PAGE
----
“I balance it all by not sleeping,” Mahloch joked, “but it is so worth it.”

Ask any one of the riders and they’ll all agree – the long days in the summer heat or winter snow, the late nights churning out papers, the long drives home from a show clear across the state or cleaning up the stables after working a show at home – it’s all worth it.

“I think that riding for the team has honestly made me a better student in college,” said western team rider Erika Stanley, SMWC senior and equine business major. “Sure, there are those days that get tough, but the little positives in each ride and the love I have with the horses pushes me to keep going.”

She finished seventh at the semi-finals in open team rail. Her teammate, Jacqui Peterschmidt, finished eighth in the intermediate team rail.

Equestrian Team Members
SMWC western equestrian team members (l to r) Sarah New, Ali Mahloch, Vivian Hansen and Susannah Eckert

“My highest placing has been first and I've won three classes this year,” said Peterschmidt, a freshman double majoring in equine training and instruction along with computer information systems. “My favorite show was the Red Oaks Ranch show last semester. I won my class in both the morning and afternoon shows.”

Western shows are an all-day, all-hands-on-deck affair. According to Schulz, there are six divisions - rail, open, advanced, novice, intermediate and walk/trot. Remembering all those names is the easy part. Understanding just how complicated a show really is, that’s the hard part.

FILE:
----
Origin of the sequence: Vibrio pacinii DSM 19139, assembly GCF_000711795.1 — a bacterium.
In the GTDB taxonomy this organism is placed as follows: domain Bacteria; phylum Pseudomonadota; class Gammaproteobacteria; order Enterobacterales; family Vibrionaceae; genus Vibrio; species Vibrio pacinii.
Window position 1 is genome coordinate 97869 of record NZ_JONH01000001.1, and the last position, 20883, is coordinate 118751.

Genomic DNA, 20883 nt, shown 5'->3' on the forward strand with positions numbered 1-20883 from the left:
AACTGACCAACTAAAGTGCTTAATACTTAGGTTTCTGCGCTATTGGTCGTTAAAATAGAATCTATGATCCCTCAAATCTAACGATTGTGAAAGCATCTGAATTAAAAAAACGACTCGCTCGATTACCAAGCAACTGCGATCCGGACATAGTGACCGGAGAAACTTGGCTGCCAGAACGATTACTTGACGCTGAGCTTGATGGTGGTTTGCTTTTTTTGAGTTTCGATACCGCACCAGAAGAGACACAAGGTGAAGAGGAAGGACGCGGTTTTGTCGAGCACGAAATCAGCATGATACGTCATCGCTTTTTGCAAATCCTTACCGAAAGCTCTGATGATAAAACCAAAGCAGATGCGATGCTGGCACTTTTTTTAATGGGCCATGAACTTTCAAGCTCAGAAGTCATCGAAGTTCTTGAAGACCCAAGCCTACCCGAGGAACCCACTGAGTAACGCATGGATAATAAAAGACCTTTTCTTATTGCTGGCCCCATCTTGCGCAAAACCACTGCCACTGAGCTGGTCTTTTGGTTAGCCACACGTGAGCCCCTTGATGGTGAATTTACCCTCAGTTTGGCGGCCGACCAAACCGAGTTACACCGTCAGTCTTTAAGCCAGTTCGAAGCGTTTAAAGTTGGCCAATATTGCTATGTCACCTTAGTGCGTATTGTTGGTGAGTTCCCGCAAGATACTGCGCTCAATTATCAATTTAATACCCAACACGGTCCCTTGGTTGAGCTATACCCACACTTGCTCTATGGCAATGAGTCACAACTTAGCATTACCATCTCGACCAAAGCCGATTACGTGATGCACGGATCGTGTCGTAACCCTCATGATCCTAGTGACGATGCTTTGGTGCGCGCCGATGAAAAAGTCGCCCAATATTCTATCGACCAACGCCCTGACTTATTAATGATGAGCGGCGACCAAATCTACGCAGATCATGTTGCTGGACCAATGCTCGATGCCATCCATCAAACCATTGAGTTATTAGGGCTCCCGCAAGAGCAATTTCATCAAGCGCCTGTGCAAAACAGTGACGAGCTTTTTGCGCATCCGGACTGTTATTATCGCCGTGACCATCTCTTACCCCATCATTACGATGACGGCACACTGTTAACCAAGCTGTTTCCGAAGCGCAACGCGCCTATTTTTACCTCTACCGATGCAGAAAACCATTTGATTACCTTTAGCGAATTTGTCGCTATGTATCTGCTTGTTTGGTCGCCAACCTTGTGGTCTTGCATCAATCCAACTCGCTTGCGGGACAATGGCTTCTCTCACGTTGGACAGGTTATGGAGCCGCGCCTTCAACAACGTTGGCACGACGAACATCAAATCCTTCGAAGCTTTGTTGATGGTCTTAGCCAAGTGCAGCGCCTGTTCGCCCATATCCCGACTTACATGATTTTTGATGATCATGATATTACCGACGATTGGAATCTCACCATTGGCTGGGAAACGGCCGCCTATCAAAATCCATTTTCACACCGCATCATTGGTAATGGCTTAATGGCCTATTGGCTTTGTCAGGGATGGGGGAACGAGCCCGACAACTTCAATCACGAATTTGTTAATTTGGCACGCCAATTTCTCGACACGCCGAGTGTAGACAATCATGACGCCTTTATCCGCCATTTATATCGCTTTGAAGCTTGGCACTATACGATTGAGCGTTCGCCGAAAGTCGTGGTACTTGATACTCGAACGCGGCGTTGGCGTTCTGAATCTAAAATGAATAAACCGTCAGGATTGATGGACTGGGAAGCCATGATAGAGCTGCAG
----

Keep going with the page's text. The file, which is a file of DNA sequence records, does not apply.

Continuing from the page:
As the coach, Schulz picks out who she believes will be her top riders in each division. Each rider gets points depending on how they place, starting with seven for first place, six for second and so on. The team with the most points at the end of the day is awarded the coveted title of high point team.

Believe it or not, it gets even more complicated – the riders don’t bring their own horses to the show. They draw horses they will compete with the day of the event. That’s right; these riders are judged by their skills on a horse they have just met.

“We don’t take our own horses to shows,” Schulz explained. “We have to ride whatever they give us. We don’t get time to warm them up or get to know what the horse feels like or how it will respond. Our riders go in and apply what they’ve learned in practice to the best of their abilities.”